loads by themselves.  Potentially 100%.  There are historical records 
of strawbale buildings remaining unplastered for over a decade of use. 
We don't know how much creep the walls experienced, but not enough to 
be commented on in the historical descriptions.

In plastered strawbale walls, the plaster may be taking all of the roof 
loads, or it may be that the bales are taking all of the roof loads, or 
each element may be taking some of the loads.  As the loads increase, 
and as time goes by, I would expect the plaster to take on an 
ever-increasing proportion of the roof loads.  I would also argue as RT 
recommends, for careful plaster application and detailing, so that the 
plaster takes the load as soon and as completely as possible.  But I 
think evidence is good that in a fair number of real-world cases, the 
bales themselves may be taking a significant part of the roof loads 
during some periods of time.

OK, RT, tell me where I've gone wrong.


Derek Roff
Language Learning Center
Ortega Hall 129, MSC03-2100
University of New Mexico
Albuquerque, NM 87131-0001
505/277-7368, fax 505/277-3885
Internet: derek at unm...

--On Friday, September 17, 2010 11:38 AM -0400 RT <ArchiLogic at yahoo...>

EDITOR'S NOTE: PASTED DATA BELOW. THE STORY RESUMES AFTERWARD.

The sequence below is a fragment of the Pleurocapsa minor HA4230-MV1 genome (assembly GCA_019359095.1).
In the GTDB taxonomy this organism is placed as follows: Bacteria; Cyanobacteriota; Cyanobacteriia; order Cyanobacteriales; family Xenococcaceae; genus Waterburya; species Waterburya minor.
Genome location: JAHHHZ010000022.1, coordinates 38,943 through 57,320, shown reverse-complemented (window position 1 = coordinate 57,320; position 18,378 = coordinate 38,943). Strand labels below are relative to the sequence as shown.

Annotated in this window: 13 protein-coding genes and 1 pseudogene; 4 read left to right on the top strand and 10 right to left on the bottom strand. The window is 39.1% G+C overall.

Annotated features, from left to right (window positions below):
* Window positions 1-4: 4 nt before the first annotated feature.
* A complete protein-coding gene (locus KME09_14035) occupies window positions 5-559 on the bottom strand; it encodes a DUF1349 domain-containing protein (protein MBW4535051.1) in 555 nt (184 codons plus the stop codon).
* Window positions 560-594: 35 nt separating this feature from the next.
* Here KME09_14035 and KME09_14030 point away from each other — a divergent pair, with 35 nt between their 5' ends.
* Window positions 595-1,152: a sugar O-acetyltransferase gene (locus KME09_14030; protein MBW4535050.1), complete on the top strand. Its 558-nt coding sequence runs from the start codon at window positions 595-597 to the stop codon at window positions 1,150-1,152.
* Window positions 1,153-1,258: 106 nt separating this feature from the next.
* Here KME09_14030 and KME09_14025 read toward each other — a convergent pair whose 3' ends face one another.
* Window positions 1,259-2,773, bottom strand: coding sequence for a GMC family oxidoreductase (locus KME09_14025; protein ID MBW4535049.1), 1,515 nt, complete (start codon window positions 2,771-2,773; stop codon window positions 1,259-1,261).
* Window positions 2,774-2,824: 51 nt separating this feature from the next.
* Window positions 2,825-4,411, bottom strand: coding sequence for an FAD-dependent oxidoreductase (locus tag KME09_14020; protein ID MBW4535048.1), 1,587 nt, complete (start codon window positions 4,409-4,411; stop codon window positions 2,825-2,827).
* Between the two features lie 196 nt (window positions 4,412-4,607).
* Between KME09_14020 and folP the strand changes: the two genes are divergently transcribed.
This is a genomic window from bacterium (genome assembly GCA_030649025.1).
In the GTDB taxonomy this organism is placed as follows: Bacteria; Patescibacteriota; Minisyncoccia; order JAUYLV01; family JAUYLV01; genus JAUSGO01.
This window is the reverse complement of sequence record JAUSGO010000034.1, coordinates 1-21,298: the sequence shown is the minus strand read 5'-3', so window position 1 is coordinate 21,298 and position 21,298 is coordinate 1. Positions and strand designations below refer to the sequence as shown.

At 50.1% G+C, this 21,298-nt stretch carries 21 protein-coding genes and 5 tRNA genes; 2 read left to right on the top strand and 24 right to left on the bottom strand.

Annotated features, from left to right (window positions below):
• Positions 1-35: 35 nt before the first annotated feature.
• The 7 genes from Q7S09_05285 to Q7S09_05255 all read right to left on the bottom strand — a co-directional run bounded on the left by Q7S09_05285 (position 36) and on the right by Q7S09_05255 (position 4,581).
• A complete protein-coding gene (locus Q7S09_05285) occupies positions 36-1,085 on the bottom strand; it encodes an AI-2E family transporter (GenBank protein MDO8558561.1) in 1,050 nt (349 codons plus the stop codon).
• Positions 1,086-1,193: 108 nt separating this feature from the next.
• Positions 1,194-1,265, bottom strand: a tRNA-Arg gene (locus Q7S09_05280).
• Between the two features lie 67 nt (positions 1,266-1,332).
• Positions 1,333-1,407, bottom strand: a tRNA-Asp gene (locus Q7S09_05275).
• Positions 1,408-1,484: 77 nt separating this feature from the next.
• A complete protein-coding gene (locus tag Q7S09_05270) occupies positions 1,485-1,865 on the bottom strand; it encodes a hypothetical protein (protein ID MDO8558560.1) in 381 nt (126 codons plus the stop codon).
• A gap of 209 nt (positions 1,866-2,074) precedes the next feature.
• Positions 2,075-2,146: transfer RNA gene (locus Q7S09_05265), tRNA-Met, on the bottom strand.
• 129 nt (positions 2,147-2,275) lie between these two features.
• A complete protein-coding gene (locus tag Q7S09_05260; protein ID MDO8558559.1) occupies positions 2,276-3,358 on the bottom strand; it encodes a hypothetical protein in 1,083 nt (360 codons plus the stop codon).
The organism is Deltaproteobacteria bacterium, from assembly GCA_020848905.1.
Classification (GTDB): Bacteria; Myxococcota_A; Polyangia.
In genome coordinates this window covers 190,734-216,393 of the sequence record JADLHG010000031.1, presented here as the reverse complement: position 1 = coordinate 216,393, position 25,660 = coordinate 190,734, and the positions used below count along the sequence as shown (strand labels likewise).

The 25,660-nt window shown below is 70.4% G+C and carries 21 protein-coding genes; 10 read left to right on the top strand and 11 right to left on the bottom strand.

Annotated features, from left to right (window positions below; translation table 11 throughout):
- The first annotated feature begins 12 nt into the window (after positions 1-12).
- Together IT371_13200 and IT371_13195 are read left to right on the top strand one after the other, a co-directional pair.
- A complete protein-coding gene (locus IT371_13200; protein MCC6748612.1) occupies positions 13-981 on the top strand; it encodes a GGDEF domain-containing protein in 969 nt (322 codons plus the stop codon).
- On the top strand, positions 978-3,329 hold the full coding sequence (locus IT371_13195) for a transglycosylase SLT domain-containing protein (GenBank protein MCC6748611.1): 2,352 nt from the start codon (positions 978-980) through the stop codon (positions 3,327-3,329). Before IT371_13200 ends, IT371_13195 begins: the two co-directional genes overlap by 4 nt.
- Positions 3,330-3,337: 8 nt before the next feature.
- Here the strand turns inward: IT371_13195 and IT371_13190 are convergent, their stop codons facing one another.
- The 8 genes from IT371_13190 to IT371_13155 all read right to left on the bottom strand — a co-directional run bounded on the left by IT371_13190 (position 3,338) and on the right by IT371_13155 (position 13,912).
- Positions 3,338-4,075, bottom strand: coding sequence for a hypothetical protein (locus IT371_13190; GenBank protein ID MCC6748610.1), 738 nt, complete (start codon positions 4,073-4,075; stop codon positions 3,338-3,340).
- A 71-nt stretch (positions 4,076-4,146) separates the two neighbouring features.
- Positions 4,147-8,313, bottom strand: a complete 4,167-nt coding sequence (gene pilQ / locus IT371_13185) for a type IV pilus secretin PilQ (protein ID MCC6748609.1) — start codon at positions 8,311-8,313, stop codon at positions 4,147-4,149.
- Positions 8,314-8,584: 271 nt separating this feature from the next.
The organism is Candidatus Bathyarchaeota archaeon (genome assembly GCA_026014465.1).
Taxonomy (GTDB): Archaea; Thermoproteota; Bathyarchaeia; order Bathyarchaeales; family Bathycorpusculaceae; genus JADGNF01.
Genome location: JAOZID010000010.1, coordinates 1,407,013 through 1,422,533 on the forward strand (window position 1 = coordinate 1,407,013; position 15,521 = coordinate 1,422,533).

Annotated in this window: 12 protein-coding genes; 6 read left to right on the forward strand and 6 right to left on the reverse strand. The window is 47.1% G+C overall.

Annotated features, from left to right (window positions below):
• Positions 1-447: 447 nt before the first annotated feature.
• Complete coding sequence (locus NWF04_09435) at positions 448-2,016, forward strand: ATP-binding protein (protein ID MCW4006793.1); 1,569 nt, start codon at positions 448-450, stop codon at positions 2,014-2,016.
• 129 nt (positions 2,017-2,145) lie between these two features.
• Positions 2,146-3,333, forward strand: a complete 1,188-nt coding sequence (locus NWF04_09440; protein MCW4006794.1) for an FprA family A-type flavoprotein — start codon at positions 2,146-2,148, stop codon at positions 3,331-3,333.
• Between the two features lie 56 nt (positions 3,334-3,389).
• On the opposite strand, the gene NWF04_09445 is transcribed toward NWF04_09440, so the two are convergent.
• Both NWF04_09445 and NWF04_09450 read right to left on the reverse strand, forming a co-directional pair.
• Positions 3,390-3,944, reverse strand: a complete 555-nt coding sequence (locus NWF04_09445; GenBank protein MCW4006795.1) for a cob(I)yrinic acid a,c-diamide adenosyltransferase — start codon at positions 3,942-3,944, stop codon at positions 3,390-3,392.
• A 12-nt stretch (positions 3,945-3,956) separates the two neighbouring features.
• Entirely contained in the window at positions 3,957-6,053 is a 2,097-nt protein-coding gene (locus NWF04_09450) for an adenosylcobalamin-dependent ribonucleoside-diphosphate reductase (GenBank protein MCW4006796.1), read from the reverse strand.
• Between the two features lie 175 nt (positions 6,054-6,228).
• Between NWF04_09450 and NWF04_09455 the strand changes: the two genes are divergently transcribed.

>> Would you mind providing a reference for that? I have no trouble
>> believing that the stiff plaster takes dynamic loads, but I don't see
>> why it would take the static loads, given precompressed bales and all
>> static loads applied before the plaster is applied. So experimental
>> evidence would be very valuable.

> Just curious as to how you think a SB wall assembly differentiates
> between   the dead and live components of the gravity loads to which
> it must respond   and then proceeds to direct the straw portion of
> the wall to deal with   only the dead load component of the applied
> loads ?.
> (And I don't think it's reasonable to assume that all of the dead
> loads   will be in place at the time of plastering. ie think of
> multiple storey   structures as a "for instance")
> To anyone who has any doubts about the harder/stiffer elements taking
> the   loads I would suggest a simple demonstration they can do on
> their own to   confirm:
> Find a piece of deep pile broadloom or carpet and place a few small
> stones   into the carpet in a manner that the carpet strands stand
> proud of the   small stones.
> Then place a chair or ladder next to the piece of carpet, take off
> your   shoes and socks and climb up and then jump onto the
> stone-studded carpet.
> When you recover, comment as to which element (hard stone (analagous
> to   the plaster in a SB wall assembly) or the compressible carpet
> (analagous   to the straw) took the load .
> As to official in-lab test data, any of the compression resistance
> tests   done on plastered wall panels (in North America, Europe, AUS
> or NZ) will   provide the same "evidence".
> Those same tests will also show the importance of proper detailing of
> the   plaster to deal with the expected failure modes (ie Euler
> buckling,   localised crushing, delamination etc.)